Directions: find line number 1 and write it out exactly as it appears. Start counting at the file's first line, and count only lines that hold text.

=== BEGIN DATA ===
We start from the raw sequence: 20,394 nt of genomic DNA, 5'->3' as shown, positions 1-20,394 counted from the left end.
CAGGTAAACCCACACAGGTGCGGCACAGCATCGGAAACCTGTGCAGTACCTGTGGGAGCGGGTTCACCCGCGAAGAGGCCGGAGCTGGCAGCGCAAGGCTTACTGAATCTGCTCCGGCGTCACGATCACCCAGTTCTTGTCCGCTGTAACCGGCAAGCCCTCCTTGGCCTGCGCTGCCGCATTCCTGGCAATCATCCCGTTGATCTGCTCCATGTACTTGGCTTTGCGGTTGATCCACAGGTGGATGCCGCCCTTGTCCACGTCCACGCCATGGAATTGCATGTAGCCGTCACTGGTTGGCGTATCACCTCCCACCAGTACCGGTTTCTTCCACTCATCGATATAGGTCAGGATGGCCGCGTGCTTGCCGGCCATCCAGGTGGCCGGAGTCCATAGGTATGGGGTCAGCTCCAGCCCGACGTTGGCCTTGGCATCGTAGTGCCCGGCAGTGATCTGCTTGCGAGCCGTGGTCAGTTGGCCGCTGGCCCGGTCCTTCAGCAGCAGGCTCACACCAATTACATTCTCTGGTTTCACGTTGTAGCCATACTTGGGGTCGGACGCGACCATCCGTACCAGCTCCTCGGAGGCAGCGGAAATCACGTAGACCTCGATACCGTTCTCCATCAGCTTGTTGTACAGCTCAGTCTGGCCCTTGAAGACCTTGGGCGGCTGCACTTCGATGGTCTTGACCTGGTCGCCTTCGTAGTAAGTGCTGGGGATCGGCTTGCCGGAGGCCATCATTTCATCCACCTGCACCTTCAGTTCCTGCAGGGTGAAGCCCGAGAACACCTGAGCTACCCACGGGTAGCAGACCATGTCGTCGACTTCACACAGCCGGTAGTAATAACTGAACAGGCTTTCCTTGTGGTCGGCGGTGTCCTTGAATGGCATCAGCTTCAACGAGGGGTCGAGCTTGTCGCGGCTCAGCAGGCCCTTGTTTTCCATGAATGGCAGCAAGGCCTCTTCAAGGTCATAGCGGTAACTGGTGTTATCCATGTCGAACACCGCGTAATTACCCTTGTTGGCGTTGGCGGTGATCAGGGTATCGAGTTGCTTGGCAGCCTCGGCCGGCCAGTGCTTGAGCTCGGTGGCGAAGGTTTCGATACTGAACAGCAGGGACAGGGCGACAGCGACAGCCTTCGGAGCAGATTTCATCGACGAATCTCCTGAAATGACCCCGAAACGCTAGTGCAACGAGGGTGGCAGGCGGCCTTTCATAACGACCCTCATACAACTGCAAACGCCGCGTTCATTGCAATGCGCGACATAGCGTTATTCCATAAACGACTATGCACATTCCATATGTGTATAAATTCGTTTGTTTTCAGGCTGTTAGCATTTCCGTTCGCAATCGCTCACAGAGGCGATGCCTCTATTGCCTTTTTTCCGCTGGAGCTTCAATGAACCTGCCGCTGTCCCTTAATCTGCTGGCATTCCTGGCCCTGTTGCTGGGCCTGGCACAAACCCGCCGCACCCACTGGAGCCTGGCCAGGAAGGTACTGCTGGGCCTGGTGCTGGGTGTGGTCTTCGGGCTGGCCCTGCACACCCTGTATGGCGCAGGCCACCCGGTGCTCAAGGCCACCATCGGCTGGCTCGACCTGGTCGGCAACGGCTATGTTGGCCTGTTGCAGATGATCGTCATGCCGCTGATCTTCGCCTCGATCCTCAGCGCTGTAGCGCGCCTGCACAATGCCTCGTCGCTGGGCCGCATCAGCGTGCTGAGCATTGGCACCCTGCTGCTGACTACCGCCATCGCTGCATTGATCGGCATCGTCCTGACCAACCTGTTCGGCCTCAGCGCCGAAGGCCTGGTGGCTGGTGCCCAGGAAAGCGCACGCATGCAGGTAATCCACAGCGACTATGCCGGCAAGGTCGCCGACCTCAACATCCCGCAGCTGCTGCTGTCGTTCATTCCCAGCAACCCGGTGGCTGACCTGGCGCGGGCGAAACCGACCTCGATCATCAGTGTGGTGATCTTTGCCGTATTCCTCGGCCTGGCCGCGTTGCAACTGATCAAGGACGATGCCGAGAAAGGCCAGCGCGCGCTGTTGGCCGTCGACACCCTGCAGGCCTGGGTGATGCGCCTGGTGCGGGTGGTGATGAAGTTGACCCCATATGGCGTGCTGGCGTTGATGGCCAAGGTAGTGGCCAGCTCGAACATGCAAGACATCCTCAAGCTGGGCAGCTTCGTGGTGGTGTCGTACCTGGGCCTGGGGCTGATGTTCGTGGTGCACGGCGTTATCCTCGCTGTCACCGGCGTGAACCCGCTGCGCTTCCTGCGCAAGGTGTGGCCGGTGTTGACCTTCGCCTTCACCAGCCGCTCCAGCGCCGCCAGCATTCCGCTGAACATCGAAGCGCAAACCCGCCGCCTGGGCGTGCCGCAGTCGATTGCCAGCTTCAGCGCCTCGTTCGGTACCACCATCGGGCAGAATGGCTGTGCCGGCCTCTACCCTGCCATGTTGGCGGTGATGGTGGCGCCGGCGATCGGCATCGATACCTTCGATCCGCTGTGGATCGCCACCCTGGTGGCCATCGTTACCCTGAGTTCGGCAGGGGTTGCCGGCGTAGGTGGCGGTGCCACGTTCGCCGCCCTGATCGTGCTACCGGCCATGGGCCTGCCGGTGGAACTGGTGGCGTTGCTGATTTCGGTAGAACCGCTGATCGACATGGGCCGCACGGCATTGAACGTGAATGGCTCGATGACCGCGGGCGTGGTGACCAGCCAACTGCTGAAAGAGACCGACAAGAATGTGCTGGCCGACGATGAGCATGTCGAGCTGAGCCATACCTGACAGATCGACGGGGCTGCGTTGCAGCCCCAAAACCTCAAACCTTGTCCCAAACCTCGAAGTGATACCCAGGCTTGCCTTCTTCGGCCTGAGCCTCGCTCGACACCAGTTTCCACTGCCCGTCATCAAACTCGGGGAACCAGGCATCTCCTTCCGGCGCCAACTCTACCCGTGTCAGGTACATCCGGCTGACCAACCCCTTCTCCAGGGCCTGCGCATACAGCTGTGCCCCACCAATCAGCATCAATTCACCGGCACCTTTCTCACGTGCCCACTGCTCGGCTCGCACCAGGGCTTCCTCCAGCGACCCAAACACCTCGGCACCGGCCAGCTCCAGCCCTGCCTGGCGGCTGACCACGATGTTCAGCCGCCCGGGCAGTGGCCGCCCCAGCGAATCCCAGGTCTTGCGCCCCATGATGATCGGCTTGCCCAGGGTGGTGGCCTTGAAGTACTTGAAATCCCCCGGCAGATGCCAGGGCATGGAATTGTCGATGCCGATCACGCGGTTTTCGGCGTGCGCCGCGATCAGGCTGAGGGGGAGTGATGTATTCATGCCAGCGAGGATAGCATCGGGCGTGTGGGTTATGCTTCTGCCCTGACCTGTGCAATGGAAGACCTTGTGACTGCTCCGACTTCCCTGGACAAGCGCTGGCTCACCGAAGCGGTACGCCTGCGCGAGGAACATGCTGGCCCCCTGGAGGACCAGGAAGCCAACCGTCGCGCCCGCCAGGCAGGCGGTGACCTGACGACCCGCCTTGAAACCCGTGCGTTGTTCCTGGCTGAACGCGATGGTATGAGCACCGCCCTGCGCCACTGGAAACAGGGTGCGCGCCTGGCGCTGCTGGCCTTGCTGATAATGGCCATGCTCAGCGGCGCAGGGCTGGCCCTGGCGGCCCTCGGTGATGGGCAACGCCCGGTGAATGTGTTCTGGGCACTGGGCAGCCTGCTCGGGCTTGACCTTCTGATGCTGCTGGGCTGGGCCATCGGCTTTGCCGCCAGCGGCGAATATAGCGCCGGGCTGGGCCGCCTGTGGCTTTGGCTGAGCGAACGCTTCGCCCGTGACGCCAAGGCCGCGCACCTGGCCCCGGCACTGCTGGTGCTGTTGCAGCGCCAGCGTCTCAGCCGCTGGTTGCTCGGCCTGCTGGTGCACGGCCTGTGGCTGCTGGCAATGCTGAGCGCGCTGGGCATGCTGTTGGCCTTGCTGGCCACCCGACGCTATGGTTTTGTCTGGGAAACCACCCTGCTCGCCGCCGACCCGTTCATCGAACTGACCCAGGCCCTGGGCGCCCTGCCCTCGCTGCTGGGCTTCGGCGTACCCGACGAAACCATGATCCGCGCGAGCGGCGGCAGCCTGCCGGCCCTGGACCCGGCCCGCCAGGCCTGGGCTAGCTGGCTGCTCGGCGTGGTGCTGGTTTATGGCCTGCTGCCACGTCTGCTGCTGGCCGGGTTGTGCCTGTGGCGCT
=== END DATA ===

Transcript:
We start from the raw sequence: 20,394 nt of genomic DNA, 5'->3' as shown, positions 1-20,394 counted from the left end.